The daily business briefing: July 24, 2017

Singapore-based Uber rival Grab raises $2.5 billion, Dunkirk leads weekend box office, and more

The Dunkirk film poster
(Image credit: Facebook/DunkirkUK)

1. Singapore-based Uber rival Grab raises $2.5 billion

Grab, a Singapore-based ride-sharing rival of Uber, said Monday that it expected to raise $2.5 billion in a new round of funding as a battle for dominance in Southeast Asia heats up. Grab will be getting $2 billion from Didi Chuxing and Japanese tech investor SoftBank. The investments put Grab's value at more than $6 billion. The investments are seen as an attempt by Didi and SoftBank to repeat their success in China, where they outdid Uber, forcing it to sell its operations to Didi for a 17 percent stake in the company.

The New York Times Reuters

2. Dunkirk leads weekend box office with $50.5 million debut

Warner Bros.' Dunkirk, the latest film by Dark Knight director Christopher Nolan, led the weekend domestic box office with a $50.5 million debut. It was the best opening in years for a World War II film. Dunkirk also made $55.4 million overseas, but it will need to continue bringing moviegoers into theaters to make up for a production budget of $100 million and big marketing expenses. Another big winner over the weekend was Universal's Girls Trip, which raked in $30.4 million in its opening weekend. French filmmaker Luc Besson's Valerian and the City of a Thousand Planets, a sci-fi epic that cost $180 million to make, bombed with a haul of $17 million.

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The Hollywood Reporter

3. Stocks head for lower open with Fed meeting looming

U.S. stock futures pointed to a lower open on Monday as investors braced for more political turmoil in Washington and awaited the results of a two-day Federal Reserve meeting concluding Wednesday. The Fed is not expected to raise interest rates at this meeting. Economists surveyed by Bloomberg expect central bank policy makers to reveal the timing of their plan to unwind the Fed's portfolio of federal bonds and mortgage-backed securities in September, and wait until December to hike interest rates again, with the jobs picture improving but inflation falling back after heading toward the Fed's target rate of 2 percent.


4. OPEC leaders indicate no change expected in output meeting

OPEC leaders signaled that they expected no changes to output levels as they headed into a Monday meeting in Russia. Oil prices wavered on Monday, showing little change following a sharp decline in the previous trading session due to skepticism over whether production cuts are working, as prices remain stuck below $50 a barrel. Six OPEC and non-OPEC ministers are expected to discuss production compliance with agreed cuts, and increases in Nigeria and Libya, both OPEC members exempted from the output-cut agreement. The ministers also could discuss deeper production cuts in an ongoing effort to end oversupply and boost prices.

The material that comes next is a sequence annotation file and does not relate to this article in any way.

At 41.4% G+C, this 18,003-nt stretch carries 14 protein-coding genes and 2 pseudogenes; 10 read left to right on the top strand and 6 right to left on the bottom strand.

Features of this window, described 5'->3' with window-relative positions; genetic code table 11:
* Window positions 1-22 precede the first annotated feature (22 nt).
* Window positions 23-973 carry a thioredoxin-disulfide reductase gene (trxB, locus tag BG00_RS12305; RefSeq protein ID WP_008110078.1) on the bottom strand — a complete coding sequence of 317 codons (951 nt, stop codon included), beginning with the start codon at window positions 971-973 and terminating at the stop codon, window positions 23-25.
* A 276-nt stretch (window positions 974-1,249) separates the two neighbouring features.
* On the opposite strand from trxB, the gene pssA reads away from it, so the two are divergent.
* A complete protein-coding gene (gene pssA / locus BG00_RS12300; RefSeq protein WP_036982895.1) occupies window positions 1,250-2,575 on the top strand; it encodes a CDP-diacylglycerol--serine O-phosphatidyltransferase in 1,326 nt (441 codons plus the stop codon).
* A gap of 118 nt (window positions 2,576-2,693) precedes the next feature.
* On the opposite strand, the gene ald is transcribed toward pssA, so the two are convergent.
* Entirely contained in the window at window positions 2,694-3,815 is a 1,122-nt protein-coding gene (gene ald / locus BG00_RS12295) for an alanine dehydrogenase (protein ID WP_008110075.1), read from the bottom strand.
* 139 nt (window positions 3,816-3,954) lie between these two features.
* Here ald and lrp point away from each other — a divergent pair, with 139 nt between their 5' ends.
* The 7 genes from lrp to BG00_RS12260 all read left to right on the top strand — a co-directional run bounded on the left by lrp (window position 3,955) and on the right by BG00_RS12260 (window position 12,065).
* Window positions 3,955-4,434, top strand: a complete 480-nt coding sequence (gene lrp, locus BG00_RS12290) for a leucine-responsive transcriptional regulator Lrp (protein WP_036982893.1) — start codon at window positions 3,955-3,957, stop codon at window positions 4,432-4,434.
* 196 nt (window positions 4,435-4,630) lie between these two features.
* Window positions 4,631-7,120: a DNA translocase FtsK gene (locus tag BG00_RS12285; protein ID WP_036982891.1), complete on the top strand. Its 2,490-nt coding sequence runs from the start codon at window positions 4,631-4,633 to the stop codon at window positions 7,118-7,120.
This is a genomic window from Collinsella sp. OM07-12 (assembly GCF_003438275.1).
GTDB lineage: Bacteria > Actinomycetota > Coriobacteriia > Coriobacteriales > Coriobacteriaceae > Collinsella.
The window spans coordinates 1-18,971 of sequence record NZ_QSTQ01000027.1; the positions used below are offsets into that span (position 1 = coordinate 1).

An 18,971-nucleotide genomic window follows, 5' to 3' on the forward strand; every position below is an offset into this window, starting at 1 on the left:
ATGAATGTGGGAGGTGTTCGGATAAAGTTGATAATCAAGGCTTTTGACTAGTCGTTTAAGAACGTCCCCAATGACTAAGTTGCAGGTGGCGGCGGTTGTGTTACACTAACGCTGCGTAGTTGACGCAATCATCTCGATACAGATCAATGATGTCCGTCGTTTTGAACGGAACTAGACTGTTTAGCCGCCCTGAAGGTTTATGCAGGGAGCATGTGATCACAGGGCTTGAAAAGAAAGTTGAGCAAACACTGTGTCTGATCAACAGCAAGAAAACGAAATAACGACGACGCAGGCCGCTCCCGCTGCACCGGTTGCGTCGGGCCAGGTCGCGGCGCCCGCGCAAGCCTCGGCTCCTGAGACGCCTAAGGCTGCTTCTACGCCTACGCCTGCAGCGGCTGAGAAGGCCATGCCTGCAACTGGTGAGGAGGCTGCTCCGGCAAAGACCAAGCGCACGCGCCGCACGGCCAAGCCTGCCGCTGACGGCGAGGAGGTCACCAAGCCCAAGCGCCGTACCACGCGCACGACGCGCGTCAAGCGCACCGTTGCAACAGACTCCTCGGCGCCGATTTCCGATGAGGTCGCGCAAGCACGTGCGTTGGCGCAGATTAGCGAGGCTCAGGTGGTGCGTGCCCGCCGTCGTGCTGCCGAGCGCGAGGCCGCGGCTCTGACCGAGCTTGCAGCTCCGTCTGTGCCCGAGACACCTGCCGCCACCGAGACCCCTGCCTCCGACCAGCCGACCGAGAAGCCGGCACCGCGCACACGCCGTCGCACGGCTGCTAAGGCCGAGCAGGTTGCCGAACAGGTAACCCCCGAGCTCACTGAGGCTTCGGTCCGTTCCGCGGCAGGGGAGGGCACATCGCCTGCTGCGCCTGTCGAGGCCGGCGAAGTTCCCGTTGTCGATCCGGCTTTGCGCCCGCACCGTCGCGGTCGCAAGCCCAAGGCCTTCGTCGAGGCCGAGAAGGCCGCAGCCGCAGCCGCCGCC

Bloomberg Reuters

5. The New York Times demands apology from Fox & Friends

The New York Times on Sunday accused Fox & Friends of airing a "malicious and inaccurate segment" claiming that the newspaper had published a 2015 article that tipped off Islamic State leader Abu Bakr al-Baghdadi so he was able to "sneak away under the cover of darkness" before the U.S. military could get him. The Times demanded an on-air apology. A Fox & Friends host said the U.S. would "have had al-Baghdadi based on the intelligence that we had, except someone leaked information to the failing New York Times." President Trump, a viewer of the Fox News morning show, later tweeted that the "failing" New York Times "foiled" the government's attempt to kill al-Baghdadi. The Times responded Sunday with an article saying the accusations were wrong, and that the Pentagon revealed the information in a press release three weeks before the Times article.

The Associated Press The New York Times

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Harold Maass

Harold Maass is a contributing editor at He has been writing for The Week since the 2001 launch of the U.S. print edition. Harold has worked for a variety of news outlets, including The Miami Herald, Fox News, and ABC News. For several years, he wrote a daily round-up of financial news for The Week and Yahoo Finance. He lives in North Carolina with his wife and two sons.